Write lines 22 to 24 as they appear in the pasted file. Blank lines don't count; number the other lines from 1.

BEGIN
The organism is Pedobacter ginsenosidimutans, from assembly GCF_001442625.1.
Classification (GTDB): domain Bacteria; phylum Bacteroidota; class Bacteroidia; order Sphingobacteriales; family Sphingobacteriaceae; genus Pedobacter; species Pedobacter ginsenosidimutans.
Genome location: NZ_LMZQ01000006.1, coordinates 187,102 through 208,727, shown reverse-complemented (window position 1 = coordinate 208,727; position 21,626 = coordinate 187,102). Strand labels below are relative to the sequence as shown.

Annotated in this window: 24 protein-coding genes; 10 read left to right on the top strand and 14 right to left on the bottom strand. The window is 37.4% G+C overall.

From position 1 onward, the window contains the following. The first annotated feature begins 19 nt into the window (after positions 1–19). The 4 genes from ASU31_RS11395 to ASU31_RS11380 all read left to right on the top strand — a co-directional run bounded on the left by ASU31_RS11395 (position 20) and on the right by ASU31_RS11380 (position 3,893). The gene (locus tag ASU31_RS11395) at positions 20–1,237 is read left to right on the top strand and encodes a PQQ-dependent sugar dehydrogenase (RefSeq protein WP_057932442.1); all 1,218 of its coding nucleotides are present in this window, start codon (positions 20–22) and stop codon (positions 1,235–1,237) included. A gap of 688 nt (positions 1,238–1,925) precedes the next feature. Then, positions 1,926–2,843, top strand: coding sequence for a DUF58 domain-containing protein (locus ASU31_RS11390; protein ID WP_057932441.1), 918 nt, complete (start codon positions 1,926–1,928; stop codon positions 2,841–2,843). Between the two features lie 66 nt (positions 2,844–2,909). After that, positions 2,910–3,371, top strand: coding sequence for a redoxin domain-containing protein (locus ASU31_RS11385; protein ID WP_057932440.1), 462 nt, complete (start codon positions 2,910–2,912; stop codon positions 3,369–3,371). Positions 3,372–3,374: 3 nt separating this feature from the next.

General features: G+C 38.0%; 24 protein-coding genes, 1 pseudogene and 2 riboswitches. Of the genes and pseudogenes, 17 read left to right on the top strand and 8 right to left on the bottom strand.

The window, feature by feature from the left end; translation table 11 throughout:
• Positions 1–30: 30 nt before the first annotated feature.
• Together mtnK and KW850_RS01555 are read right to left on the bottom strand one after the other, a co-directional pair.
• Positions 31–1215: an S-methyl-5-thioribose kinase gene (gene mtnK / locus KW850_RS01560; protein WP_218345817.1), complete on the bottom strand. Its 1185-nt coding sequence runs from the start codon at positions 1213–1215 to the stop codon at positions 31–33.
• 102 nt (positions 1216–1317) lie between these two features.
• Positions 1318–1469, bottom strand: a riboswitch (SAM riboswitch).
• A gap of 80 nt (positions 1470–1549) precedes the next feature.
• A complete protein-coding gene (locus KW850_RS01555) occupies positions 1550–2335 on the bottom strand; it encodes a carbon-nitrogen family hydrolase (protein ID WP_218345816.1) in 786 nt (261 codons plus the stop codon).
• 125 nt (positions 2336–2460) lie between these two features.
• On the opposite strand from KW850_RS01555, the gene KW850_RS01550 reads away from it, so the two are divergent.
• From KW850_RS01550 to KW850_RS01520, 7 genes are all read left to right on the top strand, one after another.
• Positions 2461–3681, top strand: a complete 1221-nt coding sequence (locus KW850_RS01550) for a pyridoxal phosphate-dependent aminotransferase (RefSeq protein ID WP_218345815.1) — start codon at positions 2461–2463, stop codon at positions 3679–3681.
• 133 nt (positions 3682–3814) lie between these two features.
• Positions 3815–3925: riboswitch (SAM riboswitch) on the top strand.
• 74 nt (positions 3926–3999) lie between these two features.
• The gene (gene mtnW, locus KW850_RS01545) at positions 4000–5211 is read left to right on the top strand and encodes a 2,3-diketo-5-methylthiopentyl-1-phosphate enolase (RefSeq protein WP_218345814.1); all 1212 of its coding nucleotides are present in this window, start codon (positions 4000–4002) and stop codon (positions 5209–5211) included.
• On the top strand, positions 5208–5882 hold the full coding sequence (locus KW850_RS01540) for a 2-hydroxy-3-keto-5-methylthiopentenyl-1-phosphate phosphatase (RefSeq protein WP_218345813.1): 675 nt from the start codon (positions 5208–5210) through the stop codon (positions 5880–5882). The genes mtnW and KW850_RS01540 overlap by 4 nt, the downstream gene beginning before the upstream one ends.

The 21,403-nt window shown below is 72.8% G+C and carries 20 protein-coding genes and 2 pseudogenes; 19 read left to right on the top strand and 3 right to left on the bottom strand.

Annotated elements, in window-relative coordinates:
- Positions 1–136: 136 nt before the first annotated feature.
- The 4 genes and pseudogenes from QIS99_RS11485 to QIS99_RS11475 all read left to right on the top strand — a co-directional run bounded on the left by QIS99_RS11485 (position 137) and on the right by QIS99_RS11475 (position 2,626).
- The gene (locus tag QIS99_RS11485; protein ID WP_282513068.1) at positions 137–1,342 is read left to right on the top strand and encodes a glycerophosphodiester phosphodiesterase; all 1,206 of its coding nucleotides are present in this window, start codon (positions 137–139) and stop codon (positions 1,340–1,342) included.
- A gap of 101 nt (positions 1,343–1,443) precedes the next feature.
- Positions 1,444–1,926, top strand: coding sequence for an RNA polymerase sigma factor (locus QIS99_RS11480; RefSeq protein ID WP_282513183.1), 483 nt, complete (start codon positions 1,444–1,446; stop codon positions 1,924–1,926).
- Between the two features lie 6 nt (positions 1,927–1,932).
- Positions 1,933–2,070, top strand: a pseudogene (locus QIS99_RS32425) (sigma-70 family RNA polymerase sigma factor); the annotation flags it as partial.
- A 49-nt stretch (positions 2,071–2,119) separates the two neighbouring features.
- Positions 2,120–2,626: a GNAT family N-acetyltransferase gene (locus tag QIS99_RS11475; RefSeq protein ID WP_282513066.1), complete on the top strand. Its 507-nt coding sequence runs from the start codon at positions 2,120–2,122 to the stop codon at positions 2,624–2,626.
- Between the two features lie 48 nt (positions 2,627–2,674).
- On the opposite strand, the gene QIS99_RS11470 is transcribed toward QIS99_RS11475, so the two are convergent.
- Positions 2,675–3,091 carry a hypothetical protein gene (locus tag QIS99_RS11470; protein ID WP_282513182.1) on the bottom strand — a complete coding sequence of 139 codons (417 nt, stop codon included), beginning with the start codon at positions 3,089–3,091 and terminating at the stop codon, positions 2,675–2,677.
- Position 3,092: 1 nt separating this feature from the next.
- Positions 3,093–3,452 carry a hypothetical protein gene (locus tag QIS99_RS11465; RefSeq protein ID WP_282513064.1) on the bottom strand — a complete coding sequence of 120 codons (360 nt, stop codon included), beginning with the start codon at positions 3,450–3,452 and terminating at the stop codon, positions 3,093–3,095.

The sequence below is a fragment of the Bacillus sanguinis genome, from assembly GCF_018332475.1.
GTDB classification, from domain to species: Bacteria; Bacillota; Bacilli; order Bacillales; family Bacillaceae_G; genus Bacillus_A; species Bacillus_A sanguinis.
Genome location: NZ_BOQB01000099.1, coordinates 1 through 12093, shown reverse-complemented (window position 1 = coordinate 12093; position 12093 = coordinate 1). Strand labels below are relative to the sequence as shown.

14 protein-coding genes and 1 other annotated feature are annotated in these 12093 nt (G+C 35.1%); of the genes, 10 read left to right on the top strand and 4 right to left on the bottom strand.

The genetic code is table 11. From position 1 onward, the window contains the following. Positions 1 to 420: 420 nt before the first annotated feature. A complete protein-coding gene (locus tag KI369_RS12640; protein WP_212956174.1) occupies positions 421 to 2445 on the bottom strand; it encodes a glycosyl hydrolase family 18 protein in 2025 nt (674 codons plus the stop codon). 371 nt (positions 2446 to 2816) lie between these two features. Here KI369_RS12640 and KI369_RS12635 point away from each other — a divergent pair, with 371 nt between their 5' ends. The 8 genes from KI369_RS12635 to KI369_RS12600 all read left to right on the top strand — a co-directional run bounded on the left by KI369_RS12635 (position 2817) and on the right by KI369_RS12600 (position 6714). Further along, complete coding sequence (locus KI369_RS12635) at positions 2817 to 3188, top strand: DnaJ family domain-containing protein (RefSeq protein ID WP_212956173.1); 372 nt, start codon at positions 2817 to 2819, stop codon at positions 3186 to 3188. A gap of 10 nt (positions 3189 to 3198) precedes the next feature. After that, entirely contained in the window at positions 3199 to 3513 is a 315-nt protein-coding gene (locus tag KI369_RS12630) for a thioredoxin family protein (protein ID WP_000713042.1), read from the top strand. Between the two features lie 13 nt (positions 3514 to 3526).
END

• The gene (gene mtnW, locus KW850_RS01545) at positions 4000–5211 is read left to right on the top strand and encodes a 2,3-diketo-5-methylthiopentyl-1-phosphate enolase (RefSeq protein WP_218345814.1); all 1212 of its coding nucleotides are present in this window, start codon (positions 4000–4002) and stop codon (positions 5209–5211) included.
• On the top strand, positions 5208–5882 hold the full coding sequence (locus KW850_RS01540) for a 2-hydroxy-3-keto-5-methylthiopentenyl-1-phosphate phosphatase (RefSeq protein WP_218345813.1): 675 nt from the start codon (positions 5208–5210) through the stop codon (positions 5880–5882). The genes mtnW and KW850_RS01540 overlap by 4 nt, the downstream gene beginning before the upstream one ends.

The 21,403-nt window shown below is 72.8% G+C and carries 20 protein-coding genes and 2 pseudogenes; 19 read left to right on the top strand and 3 right to left on the bottom strand.